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A Labelflash disc engraved with an image of the planet Jupiter.

Labelflash (sometimes written LabelFlash) is a technology which allows users to burn custom designs or images onto proprietary DVD media first announced in October 2005 as a collaboration between Yamaha and Fujifilm.[1][2] While Yamaha developed the optical drives, Fujifilm manufactured the proprietary Labelflash optical discs.[3] NEC manufactured the first Labelflash compatible drive, the ND4551,[4] which was released in December 2005.[5]

Burning Labelflash media is supported by Nero Burning ROM version 7 and newer.[6] Yamaha partnered with Toshiba[7] and Gateway[8] to provide Labelflash as a feature in computers made by those companies.

Production of Labelflash media was halted on December 22, 2016.[9] Labelflash was officially discontinued in 2017.[10]

Technical details[edit]

In Labelflash, the standard recording head of an optical drive is repurposed to burn images onto a layer of dye made for this purpose on the top of proprietary Labelflash optical media.[11] The dye is 0.6mm below the surface so as to protect it from the elements.[10][12]

The resolution is adjustable between 300 and 1800 dpi (dots per inch). Up to 256 monochromatic shades can be used in the image.[4] The labeling process takes 7 minutes at the lowest resolution and a half hour at the highest.[4] Labelflash is backwards compatible with Yamaha's earlier DiscT@2 technology—this allows Labelflash-compatible optical drives to engrave onto the data side of discs as well.

According to Yamaha, a new iteration of Labelflash which supported four color printing was in the works[11]—however, as Labelflash support was discontinued in 2017,[10] this never came to fruition.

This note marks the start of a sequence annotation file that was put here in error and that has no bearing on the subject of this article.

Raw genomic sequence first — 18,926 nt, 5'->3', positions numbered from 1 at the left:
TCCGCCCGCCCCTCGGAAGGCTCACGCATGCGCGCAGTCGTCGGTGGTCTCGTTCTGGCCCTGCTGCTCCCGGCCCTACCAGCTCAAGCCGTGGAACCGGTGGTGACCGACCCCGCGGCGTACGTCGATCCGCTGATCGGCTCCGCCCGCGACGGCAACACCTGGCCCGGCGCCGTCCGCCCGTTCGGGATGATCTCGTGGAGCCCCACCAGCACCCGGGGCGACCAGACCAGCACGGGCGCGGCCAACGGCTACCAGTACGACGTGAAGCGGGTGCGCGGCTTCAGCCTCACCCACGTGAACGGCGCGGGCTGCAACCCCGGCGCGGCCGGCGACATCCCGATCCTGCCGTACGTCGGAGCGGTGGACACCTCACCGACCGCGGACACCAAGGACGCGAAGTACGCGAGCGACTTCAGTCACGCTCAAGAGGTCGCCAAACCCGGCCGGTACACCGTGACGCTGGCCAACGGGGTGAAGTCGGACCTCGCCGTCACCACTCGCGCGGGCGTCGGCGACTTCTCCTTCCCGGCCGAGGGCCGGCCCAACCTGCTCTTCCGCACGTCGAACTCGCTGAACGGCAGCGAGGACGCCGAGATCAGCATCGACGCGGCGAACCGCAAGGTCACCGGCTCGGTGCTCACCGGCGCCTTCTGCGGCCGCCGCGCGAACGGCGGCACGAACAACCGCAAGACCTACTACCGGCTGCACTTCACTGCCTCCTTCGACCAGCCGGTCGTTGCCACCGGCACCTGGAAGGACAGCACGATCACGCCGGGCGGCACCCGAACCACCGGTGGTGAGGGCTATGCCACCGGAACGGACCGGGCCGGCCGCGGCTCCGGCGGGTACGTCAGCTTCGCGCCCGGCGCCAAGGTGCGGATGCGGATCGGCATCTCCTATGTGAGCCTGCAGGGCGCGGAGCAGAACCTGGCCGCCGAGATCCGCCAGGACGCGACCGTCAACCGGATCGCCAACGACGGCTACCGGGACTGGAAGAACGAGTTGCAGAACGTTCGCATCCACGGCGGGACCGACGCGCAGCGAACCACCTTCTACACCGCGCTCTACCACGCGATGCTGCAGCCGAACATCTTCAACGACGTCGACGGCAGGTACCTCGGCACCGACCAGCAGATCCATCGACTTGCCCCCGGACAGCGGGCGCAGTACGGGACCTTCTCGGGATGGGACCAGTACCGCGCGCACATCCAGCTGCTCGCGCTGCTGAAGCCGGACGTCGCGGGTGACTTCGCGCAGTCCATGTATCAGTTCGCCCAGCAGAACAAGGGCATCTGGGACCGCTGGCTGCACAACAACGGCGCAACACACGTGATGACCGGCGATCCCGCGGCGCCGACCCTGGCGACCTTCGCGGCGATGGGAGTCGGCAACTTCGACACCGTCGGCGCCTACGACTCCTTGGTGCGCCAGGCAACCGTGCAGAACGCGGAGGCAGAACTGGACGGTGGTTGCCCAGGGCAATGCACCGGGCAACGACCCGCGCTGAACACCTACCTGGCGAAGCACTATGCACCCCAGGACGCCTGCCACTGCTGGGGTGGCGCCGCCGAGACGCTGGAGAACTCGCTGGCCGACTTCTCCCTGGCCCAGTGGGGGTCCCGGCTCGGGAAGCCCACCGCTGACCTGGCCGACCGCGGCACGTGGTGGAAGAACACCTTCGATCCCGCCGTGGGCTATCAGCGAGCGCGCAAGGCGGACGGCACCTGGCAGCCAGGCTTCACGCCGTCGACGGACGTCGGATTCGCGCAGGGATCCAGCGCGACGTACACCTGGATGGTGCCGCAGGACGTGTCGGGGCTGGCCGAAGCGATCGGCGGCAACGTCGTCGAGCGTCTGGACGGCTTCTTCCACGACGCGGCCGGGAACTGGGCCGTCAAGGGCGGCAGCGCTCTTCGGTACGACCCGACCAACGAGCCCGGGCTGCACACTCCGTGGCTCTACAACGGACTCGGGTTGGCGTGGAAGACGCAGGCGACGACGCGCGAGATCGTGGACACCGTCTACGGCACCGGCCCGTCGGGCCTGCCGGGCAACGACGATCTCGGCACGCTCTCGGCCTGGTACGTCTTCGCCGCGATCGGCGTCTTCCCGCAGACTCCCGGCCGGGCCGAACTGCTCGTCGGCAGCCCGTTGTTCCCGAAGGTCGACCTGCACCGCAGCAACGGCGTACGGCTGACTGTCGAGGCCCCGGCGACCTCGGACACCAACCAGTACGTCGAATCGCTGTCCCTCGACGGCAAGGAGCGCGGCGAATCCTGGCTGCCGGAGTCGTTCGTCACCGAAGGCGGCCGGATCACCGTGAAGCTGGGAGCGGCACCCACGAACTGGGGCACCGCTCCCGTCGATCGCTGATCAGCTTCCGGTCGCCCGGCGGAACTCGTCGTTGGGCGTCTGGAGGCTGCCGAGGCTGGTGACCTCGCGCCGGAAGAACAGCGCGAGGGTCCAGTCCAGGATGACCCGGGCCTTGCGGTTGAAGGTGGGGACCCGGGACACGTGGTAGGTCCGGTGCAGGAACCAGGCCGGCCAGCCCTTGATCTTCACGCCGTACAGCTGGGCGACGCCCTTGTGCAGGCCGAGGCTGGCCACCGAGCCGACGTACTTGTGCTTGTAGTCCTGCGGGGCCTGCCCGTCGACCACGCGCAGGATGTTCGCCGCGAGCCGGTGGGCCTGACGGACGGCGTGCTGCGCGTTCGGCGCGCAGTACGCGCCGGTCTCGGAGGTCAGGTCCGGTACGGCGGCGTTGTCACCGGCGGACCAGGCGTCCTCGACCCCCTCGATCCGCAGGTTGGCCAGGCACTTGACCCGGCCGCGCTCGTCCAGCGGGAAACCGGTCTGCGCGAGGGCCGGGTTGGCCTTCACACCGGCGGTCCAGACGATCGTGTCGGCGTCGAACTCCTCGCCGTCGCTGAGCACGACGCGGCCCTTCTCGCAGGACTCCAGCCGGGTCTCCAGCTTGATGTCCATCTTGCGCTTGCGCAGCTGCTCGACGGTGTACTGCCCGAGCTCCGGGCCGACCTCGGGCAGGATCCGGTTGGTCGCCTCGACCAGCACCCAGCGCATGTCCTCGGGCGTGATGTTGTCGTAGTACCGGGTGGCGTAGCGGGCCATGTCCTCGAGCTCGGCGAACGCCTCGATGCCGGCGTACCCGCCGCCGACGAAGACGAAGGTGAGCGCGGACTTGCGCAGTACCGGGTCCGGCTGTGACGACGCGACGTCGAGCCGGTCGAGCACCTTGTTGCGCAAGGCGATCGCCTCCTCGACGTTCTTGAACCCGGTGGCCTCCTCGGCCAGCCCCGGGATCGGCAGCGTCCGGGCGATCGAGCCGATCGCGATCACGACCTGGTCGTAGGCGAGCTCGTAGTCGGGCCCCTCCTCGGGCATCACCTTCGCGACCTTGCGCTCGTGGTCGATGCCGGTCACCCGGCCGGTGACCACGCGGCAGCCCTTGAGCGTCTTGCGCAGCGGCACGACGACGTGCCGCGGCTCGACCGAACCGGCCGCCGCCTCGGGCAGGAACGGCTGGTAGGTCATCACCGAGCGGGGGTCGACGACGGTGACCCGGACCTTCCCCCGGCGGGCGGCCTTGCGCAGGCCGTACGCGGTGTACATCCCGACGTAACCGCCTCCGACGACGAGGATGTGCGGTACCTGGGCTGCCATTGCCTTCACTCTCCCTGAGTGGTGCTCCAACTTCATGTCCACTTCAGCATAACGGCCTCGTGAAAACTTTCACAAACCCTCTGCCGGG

The technology is often compared with Hewlett-Packard's LightScribe, released one year earlier. After its release, Labelflash was not available in the United States until 2007,[12] giving HP a three year head start in the US market. Furthermore, worldwide, proprietary Labelflash optical media costed double that of comparable LightScribe media,[10] at US$2.40 per disc,[13][14] which Tom's Hardware called an "exorbitant" price that made printing "painful" as test prints were not worth doing.[13] Commenting on the price, Engadget's Marc Perton said he'd "stick with [his] Sharpie for now."[15]

Reviewers, such as Gordon Laing for Personal Computer World, also noted that when compared to LightScribe, Labelflash images looked more "unnatural" and less "vibrant".[14]

See also[edit]


  1. ^ Mueller, Scott (2013-03-07). Upgrading and Repairing PCs: Upgrading and Repairing_c21. Que Publishing. ISBN 9780133105360.
  2. ^ Peters, Mark (2005-10-24). "FujiFilm and Yamaha LabelFlash Technology". LetsGoDigital. Retrieved 2018-11-11.
  3. ^ "YAMAHA, FUJIFILM DEVELOP LASER TECHNOLOGY TO ILLUSTRATE DVD." AsiaPulse News, 20 Oct. 2005. General OneFile. Accessed 12 Nov. 2018.
  4. ^ a b c "Integrator Trade Only - Hardware - DVD rewriter - NEC ND4551. Fast DVD rewriter with built-in label writer. Rating: 5 out of 5." Computer Reseller News [UK], 23 Jan. 2006, p. 38. General OneFile. Accessed 12 Nov. 2018.
  5. ^ "First Look: Labelflash™ -". Retrieved 2018-11-12.
  6. ^ Archived 2007-09-27 at the Wayback Machine
  7. ^ "First Looks: Bargain Laptop Colossus". PC Magazine. 2007-10-02. p. 30.
  8. ^ "First Looks Hardware: Junior 3D Gaming Rig". PC Magazine. 2008-05-01. p. 36.
  9. ^ "News". The Official Website of Labelflash™. Yamaha, Inc. 2016-12-22. Archived from the original on 2017-02-24. Retrieved 2018-11-13.
  10. ^ a b c d East III, Raymond (2009-07-01). "LightScribe VS. Labelflash: A Disc Labeling Cold War". Belight. Retrieved 2018-11-12.
  11. ^ a b Kubo, Hiroshi; Shibata, Michihiro; et al. (June 2007). "New Laser Labeling Technology for Recordable Digital Versatile Disc". Japanese Journal of Applied Physics. 46: 3926–3927. doi:10.1143/JJAP.46.3926 – via ResearchGate.
  12. ^ a b "Fujifilm Rolls Out Labelflash DVD Media to U.S. Market" Wireless News, 13 June 2007. General OneFile. Accessed 12 Nov. 2018.
  13. ^ a b Moersch, Siggy (2006-02-14). "Labelflash vs LightScribe DVD/CD Labeling". Tom's Hardware. Retrieved 2018-11-12.
  14. ^ a b Laing, Gordon (2006-05-01). "Add style with flash labels". Personal Computer World. pp. 51, 124. Retrieved 2018-11-12.
  15. ^ Perton, Marc (2006-02-14). "LabelFlash vs. LightScribe: Tom's goes for the burn". Engadget. Retrieved 2018-11-12.

External links[edit]